Women-led Startups in India Face Discrimination from Investors?

The inside stories of discrimination with women startup leads in India are chilling and heart-breaking. 

5 min read
Women-led Startups in India Face Discrimination from Investors?

It was a cracking idea. The market was ready and she could gauge a customer base. The research was air-tight and she found a team that agreed to work. But, the problem was with her. She was a woman and that matters in the exclusive, harsh, male-dominated world of investors.

More than 800 startups join the Indian ecosystem every year. On an average, three to four startups are registered every day. The figures may be celebratory in nature, but out of this, only 9 percent are led by women.

Sounds unlikely but in the business world, even company heads need to pass a ‘sex-determination test’. Many women founders and startup leads in India accept that they face gender-discrimination from venture capitalists and investors during funding.

Priyanka Agrawal started a venture of her own to prove that women can build a source of income independently. (Photo: Wishberry Screengrab)

Thirty-one-year-old Priyanka Agrawal always wanted to be an entrepreneur.

I had a “keeda” within me to prove to a typical Indian Marwari mindset that women can build a source of income independently through their own ventures. When I decided to start something of my own, the one and only rule I made was to not take help from my dad.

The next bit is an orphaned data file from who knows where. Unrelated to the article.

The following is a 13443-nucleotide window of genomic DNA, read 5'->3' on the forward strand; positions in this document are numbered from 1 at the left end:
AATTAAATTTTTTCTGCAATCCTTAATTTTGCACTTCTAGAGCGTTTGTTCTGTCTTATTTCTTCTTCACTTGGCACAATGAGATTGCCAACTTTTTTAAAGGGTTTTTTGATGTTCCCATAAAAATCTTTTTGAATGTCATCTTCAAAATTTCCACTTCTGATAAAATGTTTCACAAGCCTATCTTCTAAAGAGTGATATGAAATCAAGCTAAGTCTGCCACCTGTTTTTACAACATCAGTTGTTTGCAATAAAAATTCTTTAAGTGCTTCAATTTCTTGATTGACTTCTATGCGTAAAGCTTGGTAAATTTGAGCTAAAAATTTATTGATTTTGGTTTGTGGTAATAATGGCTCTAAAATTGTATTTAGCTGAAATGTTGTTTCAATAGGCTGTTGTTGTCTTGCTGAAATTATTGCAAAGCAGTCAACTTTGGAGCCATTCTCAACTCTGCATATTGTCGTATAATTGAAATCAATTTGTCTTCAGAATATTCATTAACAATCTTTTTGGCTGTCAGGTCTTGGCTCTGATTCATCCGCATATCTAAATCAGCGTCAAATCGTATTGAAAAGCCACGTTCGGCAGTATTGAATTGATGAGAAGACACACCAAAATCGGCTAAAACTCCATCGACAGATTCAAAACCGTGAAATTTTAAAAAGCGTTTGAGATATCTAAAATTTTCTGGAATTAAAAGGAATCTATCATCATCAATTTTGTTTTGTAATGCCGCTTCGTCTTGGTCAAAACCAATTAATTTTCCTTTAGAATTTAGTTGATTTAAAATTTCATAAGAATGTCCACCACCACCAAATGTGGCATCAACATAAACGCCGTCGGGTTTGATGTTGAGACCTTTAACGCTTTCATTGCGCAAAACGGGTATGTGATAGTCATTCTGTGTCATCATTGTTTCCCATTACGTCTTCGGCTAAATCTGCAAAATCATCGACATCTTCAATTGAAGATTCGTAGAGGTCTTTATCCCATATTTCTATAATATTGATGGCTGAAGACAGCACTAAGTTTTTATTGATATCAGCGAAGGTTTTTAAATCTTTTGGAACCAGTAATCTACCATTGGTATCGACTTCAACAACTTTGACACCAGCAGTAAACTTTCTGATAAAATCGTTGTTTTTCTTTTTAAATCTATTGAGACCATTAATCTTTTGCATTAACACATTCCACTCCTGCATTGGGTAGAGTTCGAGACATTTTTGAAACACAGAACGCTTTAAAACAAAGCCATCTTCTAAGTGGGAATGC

Priyanka Agrawal, Co-Founder, Wishberry (Crowd-funding platform)

A few months of struggle, market research and re-jigging ideas brought her on track, and she started approaching investors to raise funds.

During our first big round of funding, as we began negotiations one of the angel investors asserted that our valuation should be discounted because the founding team is led by women and may not be very stable. This sounded really odd to me. Surprisingly, another bad experience was with a woman partner of an angel fund. She told us, ‘I wouldn’t think twice before investing in you if you were led by men, but as women, you might leave the venture anytime.’
Priyanka Agrawal, Wishberry
Anisha believes that ‘investor-discrimination’ is a part of every women entrepreneur’s life. (Photo: Anisha Singh)

Mydala, an online shopping deals website founded in 2009 is led by Anisha Singh. Mydala has seen several successful rounds of funding, but not without a few unpleasant instances that Anisha believes are a part of “every women entrepreneur’s life”.

When I started, there were very few ‘ women’. It was difficult for me to find investors. During my first round of funding I was pregnant and there were times when people got extremely skeptical about my plans. Despite my hard pitch, investors would ask how I will manage my time. They wondered if I would come back. This definitely does not happen with men. Nobody ever asks them how would you balance your work-life as a father!
Anisha Singh, Founder, 
Out of 800 new startups founded in India every year only 9% are represented by women (Photo: iStockphoto)